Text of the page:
Working mothers are plagued by depression, anxiety, and burnout at higher rates than both working fathers and coworkers without children. Adding insult to injury, mental health issues are the leading cause of maternal mortality, which the CDC recently identified as preventable in 84% of cases. Health issues are compounded by economic distress, such as the cost of childcare, which has risen 214% since 1990, while average family income has only risen 143%.

Of critical importance is the fact that this problem isn’t new. Why, as a nation, have we failed to make meaningful progress on supporting working mothers’ health in recent decades?

It’s because you can’t solve a problem without getting consensus on the root cause as well as the goal. Consensus is severely lacking on what causes poor maternal health status after the first year postpartum and what the goal of addressing it should be. Outside of a brief time set aside for unpaid maternity leave, federal policy puts the onus of finding a solution for less stress and better health solely on the individual. For instance, if a mother feels too stressed at work, it’s the mother’s responsibility to find the answer to the ailment or a better solution.

Nationally, there is also a lack of clarity on the goal of improving maternal health. Without consensus around the desired outcome of improved health, we can’t answer the critical questions around how to achieve it. For instance, should working mothers work less, or should workplace demands decrease? Should better access to childcare become a priority? With no societal agreement on these factors, the pressure rests on the individual (i.e., the working mom) to solve a national problem. This is a losing strategy.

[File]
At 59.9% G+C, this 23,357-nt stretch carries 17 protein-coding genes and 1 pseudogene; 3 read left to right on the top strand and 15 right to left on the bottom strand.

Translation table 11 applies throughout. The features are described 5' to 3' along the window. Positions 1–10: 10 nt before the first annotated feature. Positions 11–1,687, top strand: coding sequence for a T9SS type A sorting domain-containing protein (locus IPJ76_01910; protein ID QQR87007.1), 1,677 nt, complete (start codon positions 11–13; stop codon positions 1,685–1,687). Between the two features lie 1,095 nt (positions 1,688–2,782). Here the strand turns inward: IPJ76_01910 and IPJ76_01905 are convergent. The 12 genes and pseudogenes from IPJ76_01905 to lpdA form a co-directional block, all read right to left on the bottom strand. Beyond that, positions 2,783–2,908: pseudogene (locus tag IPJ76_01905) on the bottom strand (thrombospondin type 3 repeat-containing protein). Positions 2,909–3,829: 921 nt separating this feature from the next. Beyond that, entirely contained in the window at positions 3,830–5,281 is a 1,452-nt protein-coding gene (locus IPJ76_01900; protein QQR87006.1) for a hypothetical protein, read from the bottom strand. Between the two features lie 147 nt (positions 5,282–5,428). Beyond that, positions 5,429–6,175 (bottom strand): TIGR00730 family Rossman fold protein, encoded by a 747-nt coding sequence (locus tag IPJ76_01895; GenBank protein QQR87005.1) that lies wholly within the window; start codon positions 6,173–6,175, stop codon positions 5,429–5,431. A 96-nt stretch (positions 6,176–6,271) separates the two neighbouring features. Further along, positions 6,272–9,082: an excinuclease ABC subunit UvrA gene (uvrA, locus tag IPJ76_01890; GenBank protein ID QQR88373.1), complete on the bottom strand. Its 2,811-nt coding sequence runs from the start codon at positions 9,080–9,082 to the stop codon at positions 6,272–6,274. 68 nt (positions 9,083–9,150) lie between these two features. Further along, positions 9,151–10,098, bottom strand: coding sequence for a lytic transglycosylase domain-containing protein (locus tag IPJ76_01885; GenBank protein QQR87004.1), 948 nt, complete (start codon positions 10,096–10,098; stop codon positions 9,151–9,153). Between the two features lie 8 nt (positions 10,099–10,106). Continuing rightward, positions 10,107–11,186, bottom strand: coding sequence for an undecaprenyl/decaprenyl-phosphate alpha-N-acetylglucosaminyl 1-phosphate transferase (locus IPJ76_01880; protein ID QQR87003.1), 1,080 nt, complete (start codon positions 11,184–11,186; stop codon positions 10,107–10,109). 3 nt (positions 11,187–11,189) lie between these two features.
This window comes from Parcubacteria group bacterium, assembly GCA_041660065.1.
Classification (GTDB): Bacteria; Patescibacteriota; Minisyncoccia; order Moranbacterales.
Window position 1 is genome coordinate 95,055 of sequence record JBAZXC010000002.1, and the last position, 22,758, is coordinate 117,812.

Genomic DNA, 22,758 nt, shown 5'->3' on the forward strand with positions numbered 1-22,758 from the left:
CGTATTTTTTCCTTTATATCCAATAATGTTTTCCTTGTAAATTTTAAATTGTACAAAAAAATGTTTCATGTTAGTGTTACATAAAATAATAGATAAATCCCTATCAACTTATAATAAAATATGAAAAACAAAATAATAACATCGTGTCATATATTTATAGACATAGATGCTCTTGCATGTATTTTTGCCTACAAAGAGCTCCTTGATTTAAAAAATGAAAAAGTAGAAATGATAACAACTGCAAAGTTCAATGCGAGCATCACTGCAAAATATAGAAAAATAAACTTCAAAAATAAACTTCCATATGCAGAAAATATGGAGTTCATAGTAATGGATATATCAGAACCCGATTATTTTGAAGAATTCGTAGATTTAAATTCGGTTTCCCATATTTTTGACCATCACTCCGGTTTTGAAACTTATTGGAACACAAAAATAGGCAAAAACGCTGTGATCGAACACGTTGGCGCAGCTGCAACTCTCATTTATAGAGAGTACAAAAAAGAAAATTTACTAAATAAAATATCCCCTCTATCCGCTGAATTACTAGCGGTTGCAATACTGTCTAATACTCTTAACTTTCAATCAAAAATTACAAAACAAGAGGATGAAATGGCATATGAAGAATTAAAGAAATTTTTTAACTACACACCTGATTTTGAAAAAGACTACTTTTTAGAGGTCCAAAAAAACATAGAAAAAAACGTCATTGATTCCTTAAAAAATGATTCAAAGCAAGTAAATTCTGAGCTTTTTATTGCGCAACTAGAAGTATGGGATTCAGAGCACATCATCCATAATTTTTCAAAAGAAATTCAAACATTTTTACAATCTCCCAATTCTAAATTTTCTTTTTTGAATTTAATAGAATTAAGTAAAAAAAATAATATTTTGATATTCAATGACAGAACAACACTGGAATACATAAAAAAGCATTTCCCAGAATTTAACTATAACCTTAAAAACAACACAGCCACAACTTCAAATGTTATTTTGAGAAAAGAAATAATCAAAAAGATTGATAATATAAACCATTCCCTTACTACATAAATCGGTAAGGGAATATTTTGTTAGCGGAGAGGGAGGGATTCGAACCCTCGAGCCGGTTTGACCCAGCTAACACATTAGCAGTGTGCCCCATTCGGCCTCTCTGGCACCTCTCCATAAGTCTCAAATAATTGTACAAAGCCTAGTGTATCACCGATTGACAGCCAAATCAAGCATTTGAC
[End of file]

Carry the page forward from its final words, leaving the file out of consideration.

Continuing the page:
Due to a lack of agreement on both the root causes and the goals, solving this problem with a national response isn’t an effective first step. The first step in improving working mothers’ health outcomes is for forward-thinking employers to institute policies and workplace benefits that promote maternal health, not detract from it.

These can—and should—come in a variety of forms, but a key consideration is to shorten the workweek. This report highlights how near-term efforts (i.e., a shortened workweek) can benefit working mothers, their employers, and society through improved health and economics.

Ultimately, what got us here won’t get us anywhere better than where we are—and could lead to further worsening conditions. It comes down to asking what type of future we want for our country and identifying the most effective path to get to a better place. It’s time to chart a different path forward to better health and prosperity.


  • Ann Somers Hogg
    Ann Somers Hogg

    Ann Somers Hogg is the director of health care at the Christensen Institute. She focuses on business model innovation and disruption in health care, including how to transform a sick care system to one that values and incentivizes total health.